About twice as often as ypou probably do already.
Top quality sandpaper, replaced when necessary, is a very cost-
effective expense when sanding. Costs a bit more, works a great deal
On some sanders (esp. belt sanders) you can clean the sandpaper with a
rubber stick, rather than needing to rerplace it. This is less
necessary on ROs though.
Really just hitching onto Andy's posting, I wonder what actually happens
when a coated abrasive paper apparently wears?
Some grits get detached.
The spaces between grits are filled with dust, thereby preventing the grits
What is puzzling me is that I was taught that when grinding metals,
abrasives work because the grits fracture in use, thereby presenting new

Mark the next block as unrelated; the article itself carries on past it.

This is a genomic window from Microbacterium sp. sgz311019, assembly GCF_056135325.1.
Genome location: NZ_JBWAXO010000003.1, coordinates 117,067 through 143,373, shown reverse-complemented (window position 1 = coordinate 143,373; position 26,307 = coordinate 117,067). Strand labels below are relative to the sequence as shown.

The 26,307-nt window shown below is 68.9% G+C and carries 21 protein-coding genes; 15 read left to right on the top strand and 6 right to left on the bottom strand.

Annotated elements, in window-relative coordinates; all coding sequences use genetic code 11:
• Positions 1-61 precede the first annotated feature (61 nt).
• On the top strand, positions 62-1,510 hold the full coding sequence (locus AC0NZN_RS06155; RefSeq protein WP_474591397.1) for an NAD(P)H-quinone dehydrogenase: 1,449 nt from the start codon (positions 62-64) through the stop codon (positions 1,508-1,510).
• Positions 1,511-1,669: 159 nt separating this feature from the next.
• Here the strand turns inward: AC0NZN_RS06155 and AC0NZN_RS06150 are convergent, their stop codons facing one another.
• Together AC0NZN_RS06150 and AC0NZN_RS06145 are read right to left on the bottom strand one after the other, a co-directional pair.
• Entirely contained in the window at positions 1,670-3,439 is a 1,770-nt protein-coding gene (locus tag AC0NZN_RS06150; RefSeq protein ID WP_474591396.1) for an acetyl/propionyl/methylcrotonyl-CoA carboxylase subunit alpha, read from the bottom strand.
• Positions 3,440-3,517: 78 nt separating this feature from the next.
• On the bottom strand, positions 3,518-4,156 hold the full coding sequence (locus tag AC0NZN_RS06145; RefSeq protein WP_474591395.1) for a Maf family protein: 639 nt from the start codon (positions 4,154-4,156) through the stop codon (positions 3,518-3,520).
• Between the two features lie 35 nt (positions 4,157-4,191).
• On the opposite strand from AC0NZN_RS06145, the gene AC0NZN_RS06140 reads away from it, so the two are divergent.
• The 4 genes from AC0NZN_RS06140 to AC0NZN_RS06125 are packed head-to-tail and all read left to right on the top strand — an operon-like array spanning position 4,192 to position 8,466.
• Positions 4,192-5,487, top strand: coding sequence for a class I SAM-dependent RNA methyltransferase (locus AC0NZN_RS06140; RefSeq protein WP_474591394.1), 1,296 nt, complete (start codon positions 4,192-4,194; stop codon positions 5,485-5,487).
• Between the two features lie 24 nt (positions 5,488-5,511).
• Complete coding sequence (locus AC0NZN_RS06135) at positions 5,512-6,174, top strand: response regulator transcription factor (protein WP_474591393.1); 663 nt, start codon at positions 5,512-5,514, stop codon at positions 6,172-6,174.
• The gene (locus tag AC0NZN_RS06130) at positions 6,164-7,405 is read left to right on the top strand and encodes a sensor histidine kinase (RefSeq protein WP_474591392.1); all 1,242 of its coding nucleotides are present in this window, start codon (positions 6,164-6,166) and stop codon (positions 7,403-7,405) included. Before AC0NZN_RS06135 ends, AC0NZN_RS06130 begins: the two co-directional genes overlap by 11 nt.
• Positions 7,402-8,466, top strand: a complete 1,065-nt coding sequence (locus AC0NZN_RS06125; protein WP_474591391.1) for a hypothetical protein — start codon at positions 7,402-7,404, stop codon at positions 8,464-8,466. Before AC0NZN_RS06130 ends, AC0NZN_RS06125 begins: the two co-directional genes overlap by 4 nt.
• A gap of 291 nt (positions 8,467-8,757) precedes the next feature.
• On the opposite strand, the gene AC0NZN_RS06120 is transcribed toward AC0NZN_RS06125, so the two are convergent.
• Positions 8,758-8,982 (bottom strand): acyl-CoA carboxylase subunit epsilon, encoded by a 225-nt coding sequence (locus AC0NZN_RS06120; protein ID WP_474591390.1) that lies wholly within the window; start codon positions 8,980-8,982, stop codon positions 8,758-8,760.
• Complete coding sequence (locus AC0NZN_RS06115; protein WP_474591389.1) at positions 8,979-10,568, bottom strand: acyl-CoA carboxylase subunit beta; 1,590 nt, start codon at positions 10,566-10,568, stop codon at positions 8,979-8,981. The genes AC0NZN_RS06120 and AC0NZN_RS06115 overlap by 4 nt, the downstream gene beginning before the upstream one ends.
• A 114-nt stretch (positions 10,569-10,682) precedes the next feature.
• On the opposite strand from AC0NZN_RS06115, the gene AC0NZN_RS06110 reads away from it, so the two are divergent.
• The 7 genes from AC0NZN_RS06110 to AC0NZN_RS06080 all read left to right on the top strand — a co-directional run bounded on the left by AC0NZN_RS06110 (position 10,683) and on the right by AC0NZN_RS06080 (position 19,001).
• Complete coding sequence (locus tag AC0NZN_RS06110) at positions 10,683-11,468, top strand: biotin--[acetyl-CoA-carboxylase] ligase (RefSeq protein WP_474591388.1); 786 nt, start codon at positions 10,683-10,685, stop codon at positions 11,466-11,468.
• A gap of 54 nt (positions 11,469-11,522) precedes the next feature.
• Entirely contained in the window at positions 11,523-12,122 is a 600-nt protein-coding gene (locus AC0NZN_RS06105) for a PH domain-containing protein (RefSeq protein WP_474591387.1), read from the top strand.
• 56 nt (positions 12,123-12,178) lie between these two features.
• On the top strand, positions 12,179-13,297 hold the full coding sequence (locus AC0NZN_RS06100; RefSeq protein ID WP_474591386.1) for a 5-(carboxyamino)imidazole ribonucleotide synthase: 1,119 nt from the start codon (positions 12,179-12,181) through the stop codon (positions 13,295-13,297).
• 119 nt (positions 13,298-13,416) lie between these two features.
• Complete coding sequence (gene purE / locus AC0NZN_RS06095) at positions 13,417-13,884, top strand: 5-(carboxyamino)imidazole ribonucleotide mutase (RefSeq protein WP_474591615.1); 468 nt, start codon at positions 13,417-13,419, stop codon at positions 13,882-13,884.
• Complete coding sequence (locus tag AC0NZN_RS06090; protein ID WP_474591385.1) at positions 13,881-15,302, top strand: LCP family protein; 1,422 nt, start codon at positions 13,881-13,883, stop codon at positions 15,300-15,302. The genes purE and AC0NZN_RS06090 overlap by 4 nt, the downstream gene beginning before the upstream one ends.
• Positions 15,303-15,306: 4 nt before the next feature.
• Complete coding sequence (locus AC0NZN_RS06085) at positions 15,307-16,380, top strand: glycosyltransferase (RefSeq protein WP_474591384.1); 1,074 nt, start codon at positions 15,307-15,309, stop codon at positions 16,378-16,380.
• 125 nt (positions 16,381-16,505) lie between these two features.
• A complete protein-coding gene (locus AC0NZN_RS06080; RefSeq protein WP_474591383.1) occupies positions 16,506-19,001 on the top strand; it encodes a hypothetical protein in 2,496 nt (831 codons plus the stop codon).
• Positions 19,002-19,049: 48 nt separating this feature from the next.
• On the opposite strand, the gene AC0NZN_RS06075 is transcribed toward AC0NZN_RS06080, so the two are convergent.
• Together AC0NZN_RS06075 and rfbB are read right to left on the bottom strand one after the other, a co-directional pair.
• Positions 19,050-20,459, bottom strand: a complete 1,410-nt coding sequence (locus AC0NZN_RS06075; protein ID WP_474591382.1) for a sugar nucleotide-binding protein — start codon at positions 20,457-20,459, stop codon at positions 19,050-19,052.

sharp edges to the material. If they don't fracture the wheel doesn't cut
and the job overheats.
Now wood generally seems relatively soft stuff - is it usually hard enough
to fracture the abrasive grains? Perhaps mostly not, hence is most wear due
to the two points above?
Jeff Gorman, West Yorkshire, UK
email : Username is amgron
This thread reminds me of a conversation/disagreement that my Dad and I
always have. He 'downgrades' sandpaper as it gets more use. 120 becomes
180, 180 becomes 220, etc.... My point is that you shouldn't do that,
especially when final sanding (addressed elsewhere in this thread) because
dull big rocks don't cut/sand the same as sharp small rocks. I *always* use
a fresh sheet (disk) when final sanding, and change it often (about 10
minutes of use). My thought on lower grits is if you're spending a *lot* of
time final sanding, you're probably not changing the paper on the lower
grits often enough.
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